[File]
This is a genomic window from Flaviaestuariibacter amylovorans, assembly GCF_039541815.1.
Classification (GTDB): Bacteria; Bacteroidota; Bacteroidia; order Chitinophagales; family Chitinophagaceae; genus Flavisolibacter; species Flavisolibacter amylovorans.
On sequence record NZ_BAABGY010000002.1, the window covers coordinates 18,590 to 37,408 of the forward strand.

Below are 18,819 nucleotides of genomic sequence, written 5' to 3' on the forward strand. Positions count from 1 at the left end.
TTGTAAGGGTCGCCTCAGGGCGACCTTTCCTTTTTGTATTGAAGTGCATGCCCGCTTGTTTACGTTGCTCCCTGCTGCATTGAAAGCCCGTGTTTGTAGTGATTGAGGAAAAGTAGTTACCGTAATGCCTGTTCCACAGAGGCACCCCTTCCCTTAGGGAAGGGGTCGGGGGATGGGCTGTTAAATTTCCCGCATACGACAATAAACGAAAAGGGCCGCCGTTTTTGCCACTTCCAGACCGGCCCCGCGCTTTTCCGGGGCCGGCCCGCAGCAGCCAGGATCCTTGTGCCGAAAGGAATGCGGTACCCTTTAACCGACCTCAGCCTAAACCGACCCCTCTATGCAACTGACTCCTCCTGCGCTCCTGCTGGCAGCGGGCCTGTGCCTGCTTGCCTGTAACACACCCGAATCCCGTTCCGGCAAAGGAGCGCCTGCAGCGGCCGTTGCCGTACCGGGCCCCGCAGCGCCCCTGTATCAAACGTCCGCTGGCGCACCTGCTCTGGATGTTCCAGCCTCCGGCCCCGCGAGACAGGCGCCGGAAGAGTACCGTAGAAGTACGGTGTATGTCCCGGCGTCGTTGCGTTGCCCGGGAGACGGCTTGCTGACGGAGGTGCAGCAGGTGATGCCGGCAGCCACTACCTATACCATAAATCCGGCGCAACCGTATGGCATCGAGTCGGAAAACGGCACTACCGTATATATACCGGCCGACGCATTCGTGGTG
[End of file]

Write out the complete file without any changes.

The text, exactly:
This is a genomic window from Flaviaestuariibacter amylovorans, assembly GCF_039541815.1.
Classification (GTDB): Bacteria; Bacteroidota; Bacteroidia; order Chitinophagales; family Chitinophagaceae; genus Flavisolibacter; species Flavisolibacter amylovorans.
On sequence record NZ_BAABGY010000002.1, the window covers coordinates 18,590 to 37,408 of the forward strand.

Below are 18,819 nucleotides of genomic sequence, written 5' to 3' on the forward strand. Positions count from 1 at the left end.
TTGTAAGGGTCGCCTCAGGGCGACCTTTCCTTTTTGTATTGAAGTGCATGCCCGCTTGTTTACGTTGCTCCCTGCTGCATTGAAAGCCCGTGTTTGTAGTGATTGAGGAAAAGTAGTTACCGTAATGCCTGTTCCACAGAGGCACCCCTTCCCTTAGGGAAGGGGTCGGGGGATGGGCTGTTAAATTTCCCGCATACGACAATAAACGAAAAGGGCCGCCGTTTTTGCCACTTCCAGACCGGCCCCGCGCTTTTCCGGGGCCGGCCCGCAGCAGCCAGGATCCTTGTGCCGAAAGGAATGCGGTACCCTTTAACCGACCTCAGCCTAAACCGACCCCTCTATGCAACTGACTCCTCCTGCGCTCCTGCTGGCAGCGGGCCTGTGCCTGCTTGCCTGTAACACACCCGAATCCCGTTCCGGCAAAGGAGCGCCTGCAGCGGCCGTTGCCGTACCGGGCCCCGCAGCGCCCCTGTATCAAACGTCCGCTGGCGCACCTGCTCTGGATGTTCCAGCCTCCGGCCCCGCGAGACAGGCGCCGGAAGAGTACCGTAGAAGTACGGTGTATGTCCCGGCGTCGTTGCGTTGCCCGGGAGACGGCTTGCTGACGGAGGTGCAGCAGGTGATGCCGGCAGCCACTACCTATACCATAAATCCGGCGCAACCGTATGGCATCGAGTCGGAAAACGGCACTACCGTATATATACCGGCCGACGCATTCGTGGTG